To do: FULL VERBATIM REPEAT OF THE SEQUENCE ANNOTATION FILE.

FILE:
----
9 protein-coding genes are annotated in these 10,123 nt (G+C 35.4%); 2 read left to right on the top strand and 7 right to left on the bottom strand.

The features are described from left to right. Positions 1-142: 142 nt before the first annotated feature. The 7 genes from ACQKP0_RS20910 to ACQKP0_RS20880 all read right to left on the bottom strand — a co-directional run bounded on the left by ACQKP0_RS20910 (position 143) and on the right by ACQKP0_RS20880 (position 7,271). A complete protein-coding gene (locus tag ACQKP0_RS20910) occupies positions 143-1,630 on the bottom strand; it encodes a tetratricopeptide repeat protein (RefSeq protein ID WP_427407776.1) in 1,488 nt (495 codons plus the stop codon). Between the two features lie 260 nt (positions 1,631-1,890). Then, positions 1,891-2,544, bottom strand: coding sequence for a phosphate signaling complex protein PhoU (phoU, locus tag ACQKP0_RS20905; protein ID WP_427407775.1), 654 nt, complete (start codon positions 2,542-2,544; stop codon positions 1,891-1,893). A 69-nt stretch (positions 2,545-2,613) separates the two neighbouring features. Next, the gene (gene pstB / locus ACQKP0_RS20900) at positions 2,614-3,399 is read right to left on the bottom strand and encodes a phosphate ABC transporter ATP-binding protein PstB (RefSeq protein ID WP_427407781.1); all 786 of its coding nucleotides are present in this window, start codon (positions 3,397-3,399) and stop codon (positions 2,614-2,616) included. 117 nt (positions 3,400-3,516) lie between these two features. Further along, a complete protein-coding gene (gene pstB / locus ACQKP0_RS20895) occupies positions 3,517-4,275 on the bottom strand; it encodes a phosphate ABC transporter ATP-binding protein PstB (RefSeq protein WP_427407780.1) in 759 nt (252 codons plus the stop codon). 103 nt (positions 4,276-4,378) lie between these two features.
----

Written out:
9 protein-coding genes are annotated in these 10,123 nt (G+C 35.4%); 2 read left to right on the top strand and 7 right to left on the bottom strand.

The features are described from left to right. Positions 1-142: 142 nt before the first annotated feature. The 7 genes from ACQKP0_RS20910 to ACQKP0_RS20880 all read right to left on the bottom strand — a co-directional run bounded on the left by ACQKP0_RS20910 (position 143) and on the right by ACQKP0_RS20880 (position 7,271). A complete protein-coding gene (locus tag ACQKP0_RS20910) occupies positions 143-1,630 on the bottom strand; it encodes a tetratricopeptide repeat protein (RefSeq protein ID WP_427407776.1) in 1,488 nt (495 codons plus the stop codon). Between the two features lie 260 nt (positions 1,631-1,890). Then, positions 1,891-2,544, bottom strand: coding sequence for a phosphate signaling complex protein PhoU (phoU, locus tag ACQKP0_RS20905; protein ID WP_427407775.1), 654 nt, complete (start codon positions 2,542-2,544; stop codon positions 1,891-1,893). A 69-nt stretch (positions 2,545-2,613) separates the two neighbouring features. Next, the gene (gene pstB / locus ACQKP0_RS20900) at positions 2,614-3,399 is read right to left on the bottom strand and encodes a phosphate ABC transporter ATP-binding protein PstB (RefSeq protein ID WP_427407781.1); all 786 of its coding nucleotides are present in this window, start codon (positions 3,397-3,399) and stop codon (positions 2,614-2,616) included. 117 nt (positions 3,400-3,516) lie between these two features. Further along, a complete protein-coding gene (gene pstB / locus ACQKP0_RS20895) occupies positions 3,517-4,275 on the bottom strand; it encodes a phosphate ABC transporter ATP-binding protein PstB (RefSeq protein WP_427407780.1) in 759 nt (252 codons plus the stop codon). 103 nt (positions 4,276-4,378) lie between these two features.